Calls for higher environmental requirements in local plan
Calls have been made for Shropshire Council to set higher environmental requirements for housing developers in its local plan review.
Two Shrewsbury councillors have urged the authority to take a stronger stance in its new over-arching development policy in view of the fact the it declared a climate emergency last year.
Julian Dean and Hannah Fraser told fellow Shrewsbury Town Councillors they were unimpressed with the draft local plan currently out under public consultation.
The town council met on Monday evening to discuss its response to Shropshire Council’s consultation.
The new draft local plan sets out where development will be focussed in the county over the period up until 2038, and includes a raft of new planning policies around things like climate change and design quality.
But Councillor Dean, who also represents Porthill on Shropshire Council as the authority’s only Green Party member, said the environmental policies lacked ambition.
He said: “The big story is that Shropshire Council keeps on saying that it ‘would like to encourage’, and if we look at some of the best practice elsewhere it uses words like ‘should’ and ‘will’. I think that’s a really major difference.”
The draft plan policies state all developments of 10 or more homes should “achieve a minimum of 19 per cent improvement” on the energy performance requirement in the 2013 Building Regulations, and that at least 10 per cent of the predicted energy needs of all developments should be produced using on-site renewable and low carbon energy sources.
Councillor Dean said: “We need to be much more insistent in what we are saying.
“Elsewhere they are going for a much higher reduction in carbon emissions but they are then saying that can be achieved through any mix. That could be better fabric, which is the starting point, but also on-site renewable energy production, and off-setting which may be through CIL (community infrastructure levy) contributions to carbon capture, whatever it might be.
“It’s a more flexible way of doing it but it also means you can aim higher.
“I just think we ought to be looking for something like that and we ought to be making it a bit more insistent.”
Councillor Dean also said the document did not include adequate policies to facilitate and promote active travel.
He said: “It is full of good intention but there is little in the way of actual insistence.
“One example is that while there is a lot of talk about active travel the word ‘bicycle’ doesn’t appear anywhere in the report.
“Where that’s an issue is that some of the documents that are out in terms of high standards in development include the requirement that new developments should have secure bicycle storage to encourage people to use active travel, which is what we need to do and what the report actually says you need to do.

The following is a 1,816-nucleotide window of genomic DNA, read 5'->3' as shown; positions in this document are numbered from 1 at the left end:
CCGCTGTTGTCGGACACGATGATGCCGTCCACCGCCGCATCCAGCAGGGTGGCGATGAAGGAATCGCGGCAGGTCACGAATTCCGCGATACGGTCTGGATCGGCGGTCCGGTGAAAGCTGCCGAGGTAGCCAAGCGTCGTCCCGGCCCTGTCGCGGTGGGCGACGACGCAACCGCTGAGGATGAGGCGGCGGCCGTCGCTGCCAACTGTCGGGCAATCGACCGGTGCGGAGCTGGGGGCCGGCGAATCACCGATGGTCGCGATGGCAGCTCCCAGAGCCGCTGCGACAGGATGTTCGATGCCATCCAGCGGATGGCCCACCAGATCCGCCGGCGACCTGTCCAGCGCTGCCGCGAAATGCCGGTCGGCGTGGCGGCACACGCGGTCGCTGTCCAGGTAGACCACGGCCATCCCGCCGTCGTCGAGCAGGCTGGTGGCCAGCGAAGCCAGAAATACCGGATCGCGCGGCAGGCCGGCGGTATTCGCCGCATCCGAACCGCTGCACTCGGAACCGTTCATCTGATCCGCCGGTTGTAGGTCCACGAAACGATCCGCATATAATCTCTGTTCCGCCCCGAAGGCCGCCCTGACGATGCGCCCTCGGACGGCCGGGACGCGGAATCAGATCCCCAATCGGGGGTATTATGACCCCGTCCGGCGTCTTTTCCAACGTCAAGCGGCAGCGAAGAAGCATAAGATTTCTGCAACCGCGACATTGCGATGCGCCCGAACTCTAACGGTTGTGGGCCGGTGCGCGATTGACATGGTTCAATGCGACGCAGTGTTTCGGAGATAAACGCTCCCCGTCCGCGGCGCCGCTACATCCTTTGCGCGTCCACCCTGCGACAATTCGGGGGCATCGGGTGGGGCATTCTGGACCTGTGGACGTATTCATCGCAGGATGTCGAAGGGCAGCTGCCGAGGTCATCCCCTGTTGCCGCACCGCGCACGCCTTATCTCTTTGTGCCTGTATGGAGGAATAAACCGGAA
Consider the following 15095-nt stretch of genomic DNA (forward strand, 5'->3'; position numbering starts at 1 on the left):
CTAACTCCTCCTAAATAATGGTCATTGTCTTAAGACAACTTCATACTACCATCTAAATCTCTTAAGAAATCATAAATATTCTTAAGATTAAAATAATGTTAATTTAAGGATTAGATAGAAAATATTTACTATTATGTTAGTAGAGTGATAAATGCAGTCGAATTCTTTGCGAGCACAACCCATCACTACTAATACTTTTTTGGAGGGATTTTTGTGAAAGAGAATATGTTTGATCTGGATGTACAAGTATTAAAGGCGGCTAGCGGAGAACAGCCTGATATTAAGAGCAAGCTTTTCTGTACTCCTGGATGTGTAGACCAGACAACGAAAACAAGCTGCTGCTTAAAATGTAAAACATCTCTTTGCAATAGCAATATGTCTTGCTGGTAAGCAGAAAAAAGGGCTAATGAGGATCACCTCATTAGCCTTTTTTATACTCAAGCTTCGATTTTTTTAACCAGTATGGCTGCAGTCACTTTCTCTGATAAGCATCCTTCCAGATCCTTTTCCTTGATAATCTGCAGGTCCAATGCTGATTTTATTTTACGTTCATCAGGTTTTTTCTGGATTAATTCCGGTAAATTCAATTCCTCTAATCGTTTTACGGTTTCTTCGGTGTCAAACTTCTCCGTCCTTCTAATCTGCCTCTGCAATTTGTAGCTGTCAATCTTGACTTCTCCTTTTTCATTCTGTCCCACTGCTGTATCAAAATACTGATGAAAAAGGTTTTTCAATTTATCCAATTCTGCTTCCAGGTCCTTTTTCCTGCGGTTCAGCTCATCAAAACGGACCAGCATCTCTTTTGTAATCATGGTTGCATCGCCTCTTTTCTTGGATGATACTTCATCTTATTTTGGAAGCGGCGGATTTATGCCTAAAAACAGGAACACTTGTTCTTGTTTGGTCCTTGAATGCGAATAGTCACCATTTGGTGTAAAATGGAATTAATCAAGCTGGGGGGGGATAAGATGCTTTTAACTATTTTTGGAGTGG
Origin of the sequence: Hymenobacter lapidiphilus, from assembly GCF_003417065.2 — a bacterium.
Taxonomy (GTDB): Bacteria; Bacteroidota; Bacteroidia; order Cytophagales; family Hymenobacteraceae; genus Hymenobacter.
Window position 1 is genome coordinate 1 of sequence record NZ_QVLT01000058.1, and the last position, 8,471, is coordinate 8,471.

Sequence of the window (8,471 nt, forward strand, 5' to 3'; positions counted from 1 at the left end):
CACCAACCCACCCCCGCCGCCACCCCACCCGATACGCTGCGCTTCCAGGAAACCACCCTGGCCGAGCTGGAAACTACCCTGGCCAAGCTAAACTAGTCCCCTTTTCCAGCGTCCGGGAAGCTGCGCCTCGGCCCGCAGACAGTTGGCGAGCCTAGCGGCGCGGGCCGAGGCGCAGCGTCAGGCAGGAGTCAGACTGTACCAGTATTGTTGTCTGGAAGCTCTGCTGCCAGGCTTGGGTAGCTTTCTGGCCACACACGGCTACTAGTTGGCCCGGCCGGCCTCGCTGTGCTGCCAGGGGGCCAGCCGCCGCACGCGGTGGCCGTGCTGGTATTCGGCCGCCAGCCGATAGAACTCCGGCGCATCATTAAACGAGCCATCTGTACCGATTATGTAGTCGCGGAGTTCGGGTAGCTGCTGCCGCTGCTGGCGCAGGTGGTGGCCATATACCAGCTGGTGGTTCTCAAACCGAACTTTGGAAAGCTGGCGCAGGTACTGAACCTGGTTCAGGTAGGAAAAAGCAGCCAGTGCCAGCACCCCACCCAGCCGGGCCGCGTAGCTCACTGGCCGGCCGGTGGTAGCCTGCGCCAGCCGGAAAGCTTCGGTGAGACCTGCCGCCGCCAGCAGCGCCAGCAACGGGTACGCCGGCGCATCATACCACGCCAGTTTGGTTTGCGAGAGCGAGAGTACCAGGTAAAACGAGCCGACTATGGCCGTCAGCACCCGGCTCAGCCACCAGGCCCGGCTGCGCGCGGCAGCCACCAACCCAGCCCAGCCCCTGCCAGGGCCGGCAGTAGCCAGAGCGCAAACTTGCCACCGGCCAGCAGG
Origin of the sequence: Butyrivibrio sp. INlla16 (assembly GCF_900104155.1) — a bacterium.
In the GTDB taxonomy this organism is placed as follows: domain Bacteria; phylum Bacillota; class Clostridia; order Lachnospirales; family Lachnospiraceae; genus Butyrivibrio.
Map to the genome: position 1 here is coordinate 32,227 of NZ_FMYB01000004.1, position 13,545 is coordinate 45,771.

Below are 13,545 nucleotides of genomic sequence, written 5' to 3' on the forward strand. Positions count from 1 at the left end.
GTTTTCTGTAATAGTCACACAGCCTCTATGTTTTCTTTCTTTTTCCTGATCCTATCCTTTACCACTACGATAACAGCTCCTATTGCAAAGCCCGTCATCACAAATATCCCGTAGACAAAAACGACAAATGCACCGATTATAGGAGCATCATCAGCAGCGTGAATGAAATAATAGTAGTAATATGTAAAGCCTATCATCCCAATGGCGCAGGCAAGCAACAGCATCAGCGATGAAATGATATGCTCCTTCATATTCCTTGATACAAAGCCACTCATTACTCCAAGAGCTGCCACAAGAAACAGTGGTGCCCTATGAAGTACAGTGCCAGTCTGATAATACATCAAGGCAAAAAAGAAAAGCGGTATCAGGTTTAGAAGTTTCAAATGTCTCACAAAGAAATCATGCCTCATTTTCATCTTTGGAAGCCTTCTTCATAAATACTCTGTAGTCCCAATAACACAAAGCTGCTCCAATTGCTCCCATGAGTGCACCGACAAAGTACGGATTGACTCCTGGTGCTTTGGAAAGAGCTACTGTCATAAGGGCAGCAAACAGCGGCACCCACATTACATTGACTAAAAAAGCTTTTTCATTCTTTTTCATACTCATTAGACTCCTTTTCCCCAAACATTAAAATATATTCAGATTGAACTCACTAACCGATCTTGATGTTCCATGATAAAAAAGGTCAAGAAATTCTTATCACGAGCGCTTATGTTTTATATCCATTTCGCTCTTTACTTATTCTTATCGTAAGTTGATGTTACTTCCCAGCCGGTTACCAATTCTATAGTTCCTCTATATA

“But if people don’t have safe bicycle storage there’s no guarantee of that and so far developers don’t put it in.
“Oxford’s plan, which has been adopted so it has been through the inspectors, takes the wording exactly from the national advice on cycle storage. That is in their local plan and I think we ought to have something similar in ours as well.
“It’s about being a bit more forceful with the things that are ‘recommended’ to actually make them requirements.”
Councillor Fraser, also a Shropshire Councillor for the Abbey division and a member of the authority’s opposition Liberal Democrat Group, said she agreed with Councillor Dean’s points.
“There needs to be a much bigger commitment across Shropshire for cycle routes,” she added.
“There’s not an awful lot locally that is safe, secure, good infrastructure for cycling.
“I think there is some government funding available at the moment and Shropshire’s vision for how they might use such money is not much more than re-painting the white lines on the roads in terms of marking out the cycleways.
“It needs to be thinking about new linear routes linking up commuter areas, traffic free cycling, much better safety at various junctions that are difficult.
“The cycling organisations in town could recite these off by heart, they know where the issues are and they know what needs improving where.
“I think anything we can put into our comments that really lobbies for Shropshire to be much more forward-thinking and insightful and make some dramatic changes to cycling infrastructure, something along those lines would be great.”
The town council agreed that its formal response to the consultation would be drawn up by the deputy town clerk in consultation with the three group leaders and planning committee chairman.
Members of the public can respond to the local plan review consultation up until September 30.
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